• Difficulty of sterilization
• Efficiency of mixing is low
II. Anaerobic fermentation
These reactors do not require aeration except in a few where initial preparation of inoculums requires aeration. Once the fermentation starts off, the gas released from the media is sufficient to provide mixing.
In case of enzyme production, the recovery has to be strictly under anaerobic conditions since for most of the enzymatic activity is sensitive to the presence of oxygen.
III. Immobilized cell bioreactors
These are based on immobilized cells.
• Useful fro manufacture of intracellular enzymes.
• When the extracted enzymes are unstable
• For preparing low weight products which are released into the medium.
• Reduction of pollution
• Allow continuous operation of bioreactors
• Suitable for production of amino acids, organic acids etc.
Commonly fluidized bed reactors and hollow fiber membrane bioreactors are used
1. Fluidized bed reactors
These reactors can utilize high density of particles and reduce bulk fluid density.
• Heat and mass transfer are efficient
• The mixing of the media between the liquid, solid and gaseous phases are effective.
• The reactor requires less energy.
• Low shear rates and hence suitable for cells which are more sensitive to friction like the plant cells and mammalian cells.
2. Hollow fiber membrane bioreactors
These reactors have hollow fibers are made from cellulose acetate, acrylic polymers, polysulphone etc.
• Extracellular products can be separated from cells at the same time.
• The productivity is high.
• Scale up is easy since several parallel fiber units can be added.
• Sometimes, the pores get plugged.
• Cell growth around the lumen can sometimes distort and rupture the fibers.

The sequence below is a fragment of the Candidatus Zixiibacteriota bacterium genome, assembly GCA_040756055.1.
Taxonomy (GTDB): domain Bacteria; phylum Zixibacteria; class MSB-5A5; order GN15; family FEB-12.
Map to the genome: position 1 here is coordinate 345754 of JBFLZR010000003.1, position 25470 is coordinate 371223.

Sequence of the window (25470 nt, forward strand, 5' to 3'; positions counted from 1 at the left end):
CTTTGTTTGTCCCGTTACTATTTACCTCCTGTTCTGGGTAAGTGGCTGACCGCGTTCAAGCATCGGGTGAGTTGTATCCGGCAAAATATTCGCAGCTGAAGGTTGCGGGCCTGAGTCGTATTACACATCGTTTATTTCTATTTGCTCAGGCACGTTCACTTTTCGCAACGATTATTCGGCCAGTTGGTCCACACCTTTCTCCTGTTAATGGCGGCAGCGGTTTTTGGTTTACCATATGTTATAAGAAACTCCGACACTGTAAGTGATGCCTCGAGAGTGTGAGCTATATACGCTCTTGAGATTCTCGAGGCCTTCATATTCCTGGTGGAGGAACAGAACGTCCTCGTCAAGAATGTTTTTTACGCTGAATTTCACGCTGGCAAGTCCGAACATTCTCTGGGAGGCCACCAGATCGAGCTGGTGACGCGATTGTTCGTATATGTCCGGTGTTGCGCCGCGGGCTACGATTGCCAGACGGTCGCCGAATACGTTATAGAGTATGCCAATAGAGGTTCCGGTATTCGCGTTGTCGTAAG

• Nutrients and products can diffuse through the membrane and limit the growth of microbes.
• If the toxic products happen to accumulate in the fiber it may inhibit the growth of microbes.
About Author / Additional Info:
Comments on this article: (9 comments so far)
• Significance of Mutation in Plant Breeding and its role in Evolution
• High Pressure Thin-Layer Chromatography Principles and Practice
• Big Salmon Fishes at Your Table
• Pain Relief While Being Pregnant | Pregnancy Massage
Latest Articles in "Applications" category:
• Flavor Biotechnology: Part -1
• Flavor Biotechnology: Part -2
• Genetic Engineering Extended the Shelf-life of Fruits
• Biomedical Informatics - From Cells to Populations in the IT Way
• The Concept of Biotechnology: Understanding Various Applications/Uses
• In Vitro Fertilization Procedure - Applications, Advantages and Disadvantages
• Fluorescence-Activated Cell Sorting
• Directed Evolution
• Fermentation, and its Control
• Advanced Fermentation Control Strategies
• Methods of Purification of Enzymes
• Extremophilic Microbes - Organisms Living in Extreme Conditions
• Colorful Bacteria
• Importance of Phytoremediation
• Conservation of Microbes
• Sewage Bacteria - Strictly Anaerobic, Aerobic and Facultative bacteria
• Microbial Growth Substrates
• Injuries to Microbes
• Asepsis and its Importance
Important Disclaimer: All articles on this website are for general information only and is not a professional or experts advice. We do not own any responsibility for correctness or authenticity of the information presented in this article, or any loss or injury resulting from it. We do not endorse these articles, we are neither affiliated with the authors of these articles nor responsible for their content. Please see our disclaimer section for complete terms.
Copyright © 2010 biotecharticles.com - Do not copy articles from this website.
ARTICLE CATEGORIES :
| Disclaimer/Privacy/TOS | Submission Guidelines | Contact Us